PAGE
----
Jewish World Review August 30, 2002/ 22 Elul, 5762

Wesley Pruden

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A president woos,
best not to watch | If there's anything more embarrassing to watch than the pursuit of unrequited love it's the pursuit of a faithless acquaintance that someone is trying to make a "friend."

George W. Bush spent most of the week trying to rally the Saudis, whose toy kingdom was saved by his father a decade ago, to join the West's war on terror. The more ardent the president's wooing, the more reluctant the Saudi guests at his ranch became, demonstrating that the only thing harder than climbing a fence leaning toward you is to kiss someone leaning away from you.

The president took the precaution of keeping the reporters several miles at bay, so nobody could actually watch the awkward attempt at courtship at Prairie Chapel Ranch. George W. stopped just short of changing the name of his ranch - with its connotation of the Christian worship that the Saudis hold in such contempt - but otherwise it was let passion be unrestrained.

Prince Bandar bin Sultan, the Saudi ambassador, told Mr. Bush that the United States couldn't expect gratitude for having once saved Saudi bacon, so to speak, and if the Americans insist on removing the Iraqi threat to American security they would do it without Saudi assistance.

The high irony of the moment was starkly underlined when Vice President Dick Cheney delivered a speech to the Veterans of Foreign Wars in Nashville making the strongest case yet for a pre-emptive strike against Saddam Hussein. In still another attempt to climb a fence, if not to kiss the object of his love not at all sublime, the president sent his chief flack out to find the reporters to tell them that Mr. Cheney had not really set out a case for striking at Saddam, only that he had set out a "doctrine" for doing so. It was the ultimate distinction without a difference.

It was a week for discovering the fecklessness of friends, some of whom in the past actually have been friends. Gerhard Schroeder, huffing and puffing in the final days of a campaign for re-election as the chancellor of Germany, assailed President Bush for his determination to rid the world of a brutal tyrant who in fact reminds a lot of people of someone in Mr. Schroeder's distant past. Mr. Schroeder thinks "inspections" will punish Saddam severely enough, and besides, if Saddam unleashes bacteria or cyanide or a nuclear weapon it will be against America, not Germany. That's just a risk to American children that Mr. Schroeder and his brave European compatriots are willing to take.

Our dear friends the French, who last came to our aid in the French and Indian Wars, are "moderating" their opposition to George W.'s war plans, not because they want to help, but because they are resigned to war and naturally expect the United States to win, probably quickly, and want to share in the spoils. (This may be the handwriting on the wall for Saddam Hussein.)

The Saudis, who profess not to understand how the average American got their number when George W. didn't, are spending millions on a goofy national television campaign to make friends in America. The royal family - this includes just about everybody in the kingdom except the Filipino chambermaids - is suddenly so terrified of losing the American security blanket that the princes have assigned their lavishly paid lobbyists in Washington to come up with an appropriate "gesture of solidarity" on the anniversary of the September 11 massacre, which would not have occurred but for the Saudi assassins.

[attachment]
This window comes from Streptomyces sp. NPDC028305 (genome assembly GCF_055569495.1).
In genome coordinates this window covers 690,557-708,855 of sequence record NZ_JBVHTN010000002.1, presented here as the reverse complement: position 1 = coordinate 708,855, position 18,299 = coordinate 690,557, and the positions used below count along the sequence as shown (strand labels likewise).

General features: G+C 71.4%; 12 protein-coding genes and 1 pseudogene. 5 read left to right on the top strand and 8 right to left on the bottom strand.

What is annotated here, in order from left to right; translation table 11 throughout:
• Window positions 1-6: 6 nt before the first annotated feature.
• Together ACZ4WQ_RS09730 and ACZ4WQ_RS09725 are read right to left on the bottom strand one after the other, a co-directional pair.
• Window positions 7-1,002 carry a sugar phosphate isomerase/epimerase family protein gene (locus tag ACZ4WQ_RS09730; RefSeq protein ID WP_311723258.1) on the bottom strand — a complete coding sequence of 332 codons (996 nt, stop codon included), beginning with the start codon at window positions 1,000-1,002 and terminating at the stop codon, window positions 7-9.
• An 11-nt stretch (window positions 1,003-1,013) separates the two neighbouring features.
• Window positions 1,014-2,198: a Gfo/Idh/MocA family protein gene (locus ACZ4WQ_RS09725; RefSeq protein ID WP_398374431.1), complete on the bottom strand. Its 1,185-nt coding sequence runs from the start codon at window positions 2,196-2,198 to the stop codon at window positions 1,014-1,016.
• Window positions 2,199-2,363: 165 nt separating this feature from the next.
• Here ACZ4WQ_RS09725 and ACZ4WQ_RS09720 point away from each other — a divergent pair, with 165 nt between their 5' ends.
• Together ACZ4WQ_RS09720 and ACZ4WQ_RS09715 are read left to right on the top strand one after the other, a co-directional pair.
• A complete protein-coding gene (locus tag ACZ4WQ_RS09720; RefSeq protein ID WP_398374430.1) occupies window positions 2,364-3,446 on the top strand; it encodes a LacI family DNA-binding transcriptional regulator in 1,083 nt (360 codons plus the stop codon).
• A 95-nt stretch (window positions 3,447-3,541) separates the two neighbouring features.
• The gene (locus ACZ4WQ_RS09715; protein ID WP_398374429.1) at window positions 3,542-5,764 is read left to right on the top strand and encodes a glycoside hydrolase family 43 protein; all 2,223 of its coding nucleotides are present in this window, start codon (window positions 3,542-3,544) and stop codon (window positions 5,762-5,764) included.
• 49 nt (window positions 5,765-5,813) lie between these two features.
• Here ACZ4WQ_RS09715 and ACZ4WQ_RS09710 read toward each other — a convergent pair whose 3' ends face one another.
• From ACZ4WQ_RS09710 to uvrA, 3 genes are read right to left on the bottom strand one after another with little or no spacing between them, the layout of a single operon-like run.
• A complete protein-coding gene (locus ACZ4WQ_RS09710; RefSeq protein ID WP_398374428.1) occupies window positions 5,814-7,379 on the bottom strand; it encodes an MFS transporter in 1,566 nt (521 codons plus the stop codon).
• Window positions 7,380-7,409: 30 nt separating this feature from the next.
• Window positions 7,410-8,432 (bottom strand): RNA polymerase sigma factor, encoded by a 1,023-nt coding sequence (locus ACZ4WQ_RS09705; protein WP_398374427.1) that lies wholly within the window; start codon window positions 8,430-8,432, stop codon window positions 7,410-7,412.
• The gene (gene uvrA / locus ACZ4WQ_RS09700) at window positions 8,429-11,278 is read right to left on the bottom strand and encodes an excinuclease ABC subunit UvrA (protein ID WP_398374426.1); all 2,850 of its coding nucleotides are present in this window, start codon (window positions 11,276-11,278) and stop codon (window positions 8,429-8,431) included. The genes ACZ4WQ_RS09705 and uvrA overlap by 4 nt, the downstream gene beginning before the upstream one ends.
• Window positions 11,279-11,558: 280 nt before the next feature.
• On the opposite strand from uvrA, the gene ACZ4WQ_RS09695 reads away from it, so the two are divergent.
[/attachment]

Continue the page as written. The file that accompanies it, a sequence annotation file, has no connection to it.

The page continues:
The latest hot idea, according to the New York Times, is to present War Emblem, the Kentucky Derby winner owned by the estate of a dead Saudi prince, to the families at a September 11 ceremony at Ground Zero. The idea smells more like manure than a horse, reminiscent of the attempt by a previous Saudi prince to give $10 million to New York City on condition that America sell out its Israeli ally. Rudy Giuliani, the former mayor, told the prince where he could stick his money.

For all their expensive lobbyists, the Saudis have no idea of what America is all about, and it's a pity that somebody at Prairie Chapel Ranch couldn't have told them, explaining that gift horses always run out of the money in America. The American oilmen the Saudis deal with, being immune to oiliness, overlook the differences that divide us, and George W. can hold his nose and make nice at the same time, as presidents sometimes must. But the differences that divide us disgust the rest of us.

Saudi Arabia, as the rest of the world is learning because the rest of the world is paying attention for the first time, is not actually a nation but a bizarre 12th-century satrapy, reeking of corruption, submerged in sand and simmering in sloth, where women are regarded as nothing more than brood sows to produce princes, where a man can be executed for his private beliefs, a free conscience is a crime against the throne, and infractions of a legal code based on a barbaric interpretation of the Koran are punishable by casual amputation of a hand or foot ordered by an illiterate cleric acting in the name of "royalty."

So George W. is right to keep his courtship, vain and misbegotten as it may be, hidden from view. He owes the rest of us that much.

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JWR contributor Wesley Pruden is editor in chief of The Washington Times. Comment by clicking here.

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